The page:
SAN ANTONIO – Miami kids have The U. Los Angeles kids have USC or UCLA. Dallas and Houston kids have their pick of Texas, Texas A&M or Texas Tech.
St. Louis kids have … basketball.
The Gateway City is a basketball stronghold with scant amateur football tradition to call its own. While the state of Missouri will never be one of the high school football hotbeds, St. Louis still trails Kansas City for producing top in-state talent.
So when a top prospect comes along, it's tough for the city to let go.
Sheldon Richardson, a five-star defensive tackle from Gateway High, can't escape how starved St. Louis is for a football star, especially one who stays in state.
Fans at basketball tournaments instantly become Richardson fans − even if he's playing for the opposing team.
As he marches up the court, Richardson can hear chants of M-I-Z-Z-O-U from the crowd.
"They'd see me smiling on the court every now and then," Richardson said. "It was pretty cool."
The fans got their wish when Richardson committed to Missouri on Dec. 19. Richardson is the first five-star prospect with a St. Louis address since at least 2002. Ranked fourth in the Rivals100, Richardson is a rare national five-star prospect for the city.
If he signs a letter of intent with Missouri, Richardson will be the second five-star prospect signed by coach Gary Pinkel in Columbia. Quarterback Blaine Gabbert, who signed in the 2008 class, is from Parkway West in the St. Louis suburb of Ballwin.
"St. Louis hasn't really been on the map for football until last year with Gabbert and a few other players," said Ronnie Wingo Jr., a four-star prospect out of St. Louis University High. "Now it's starting to grow more."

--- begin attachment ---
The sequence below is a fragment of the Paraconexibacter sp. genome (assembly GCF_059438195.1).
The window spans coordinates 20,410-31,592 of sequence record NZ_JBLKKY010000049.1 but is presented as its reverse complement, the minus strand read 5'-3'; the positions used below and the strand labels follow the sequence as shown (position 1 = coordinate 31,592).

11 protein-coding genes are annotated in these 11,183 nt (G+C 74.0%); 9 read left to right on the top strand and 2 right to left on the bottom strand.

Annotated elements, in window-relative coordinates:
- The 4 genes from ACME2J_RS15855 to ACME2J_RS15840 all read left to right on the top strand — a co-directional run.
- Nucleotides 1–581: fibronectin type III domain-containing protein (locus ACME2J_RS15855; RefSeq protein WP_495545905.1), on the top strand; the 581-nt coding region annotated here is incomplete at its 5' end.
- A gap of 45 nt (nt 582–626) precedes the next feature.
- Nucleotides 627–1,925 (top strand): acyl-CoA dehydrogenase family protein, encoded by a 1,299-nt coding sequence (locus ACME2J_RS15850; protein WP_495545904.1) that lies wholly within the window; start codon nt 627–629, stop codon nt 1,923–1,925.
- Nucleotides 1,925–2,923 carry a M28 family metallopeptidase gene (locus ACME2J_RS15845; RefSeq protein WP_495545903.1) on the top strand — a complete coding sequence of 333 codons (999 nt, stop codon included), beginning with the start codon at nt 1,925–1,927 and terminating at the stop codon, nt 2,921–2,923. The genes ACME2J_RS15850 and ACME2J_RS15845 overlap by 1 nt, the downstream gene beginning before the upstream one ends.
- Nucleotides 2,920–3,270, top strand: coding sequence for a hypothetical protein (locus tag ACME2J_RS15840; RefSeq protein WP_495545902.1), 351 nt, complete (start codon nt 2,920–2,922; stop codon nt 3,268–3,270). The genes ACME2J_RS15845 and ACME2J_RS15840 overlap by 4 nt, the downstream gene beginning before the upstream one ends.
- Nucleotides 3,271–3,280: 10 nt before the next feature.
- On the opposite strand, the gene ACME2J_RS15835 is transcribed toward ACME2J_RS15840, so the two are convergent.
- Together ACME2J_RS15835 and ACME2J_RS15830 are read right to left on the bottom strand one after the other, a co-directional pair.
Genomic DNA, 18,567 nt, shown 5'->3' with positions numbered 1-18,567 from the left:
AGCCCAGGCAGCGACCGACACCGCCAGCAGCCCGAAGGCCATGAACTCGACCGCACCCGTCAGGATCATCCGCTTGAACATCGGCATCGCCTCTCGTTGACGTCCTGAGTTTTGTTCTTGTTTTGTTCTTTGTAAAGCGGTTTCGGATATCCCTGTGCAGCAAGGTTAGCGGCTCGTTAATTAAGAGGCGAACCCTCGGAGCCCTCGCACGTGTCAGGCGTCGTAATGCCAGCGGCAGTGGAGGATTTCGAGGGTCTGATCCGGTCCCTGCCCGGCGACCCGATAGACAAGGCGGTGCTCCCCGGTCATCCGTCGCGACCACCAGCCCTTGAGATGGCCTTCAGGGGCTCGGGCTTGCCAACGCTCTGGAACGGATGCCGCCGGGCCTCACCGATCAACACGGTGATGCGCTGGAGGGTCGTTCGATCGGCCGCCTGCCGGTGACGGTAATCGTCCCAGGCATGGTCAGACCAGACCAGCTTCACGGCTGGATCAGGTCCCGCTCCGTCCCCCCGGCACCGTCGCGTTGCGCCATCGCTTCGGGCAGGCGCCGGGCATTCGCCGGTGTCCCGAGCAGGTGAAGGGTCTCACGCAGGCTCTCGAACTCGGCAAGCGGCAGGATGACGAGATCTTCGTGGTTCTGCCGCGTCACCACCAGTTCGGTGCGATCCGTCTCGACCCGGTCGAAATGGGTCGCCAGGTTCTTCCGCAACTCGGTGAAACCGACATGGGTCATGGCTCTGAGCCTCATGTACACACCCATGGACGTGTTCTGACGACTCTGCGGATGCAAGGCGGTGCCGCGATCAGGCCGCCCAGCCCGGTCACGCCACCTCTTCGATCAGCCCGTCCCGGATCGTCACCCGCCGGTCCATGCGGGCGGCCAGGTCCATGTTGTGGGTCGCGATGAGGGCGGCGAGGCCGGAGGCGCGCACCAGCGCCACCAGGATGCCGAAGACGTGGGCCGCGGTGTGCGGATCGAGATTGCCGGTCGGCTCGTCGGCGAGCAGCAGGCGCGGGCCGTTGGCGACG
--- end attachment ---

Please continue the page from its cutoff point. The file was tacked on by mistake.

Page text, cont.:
ST. LOUIS BLUES
Here is a look at the top-ranked prospects in St. Louis since 2002
St. Louis has produced a few football stars. Missouri wide receiver Jeremy Maclin, a two-time first-team Rivals.com All-America, went to Kirkwood. Running back Laurence Maroney, who played at Minnesota before going on to the New England Patriots, is a Normandy grad.
But neither of those two went to college with the same sort of fanfare Richardson is enjoying.
Thanks to his freakish athleticism and versatility, Richardson is one of the nation's elite prospects.
He projects as a defensive tackle in college, but he didn't stop there in high school. He played tight end at Gateway and talked to colleges about the possibility of contributing on offense at the next level, but not all were receptive. He spoke to Missouri about contributing in goal-line packages.
He can run an electronically timed 4.72-second 40-yard dash, which is an absurd time for a defensive tackle. Most teams allow their most fleet-footed, shifty player to return punts and kicks. For Gateway that was Richardson – even at 6 feet 4 and 292 pounds.
Richardson can't explain why he's so quick at his size.
When he was younger, he was always on the move. His size screamed football, but he played basketball, baseball and lacrosse. Only soccer required too much running.
"When I was younger, I was always a heavy-set kid," Richardson said. "But I always did stuff. Even though I ate a lot, I ran a lot."
Football fans in St. Louis hoped he wouldn't run across the state line.
"I was close to leaving, but I had a long talk with my father," Richardson said. "It was a lot of pressure to stay in state and all the ups and downs and what ifs."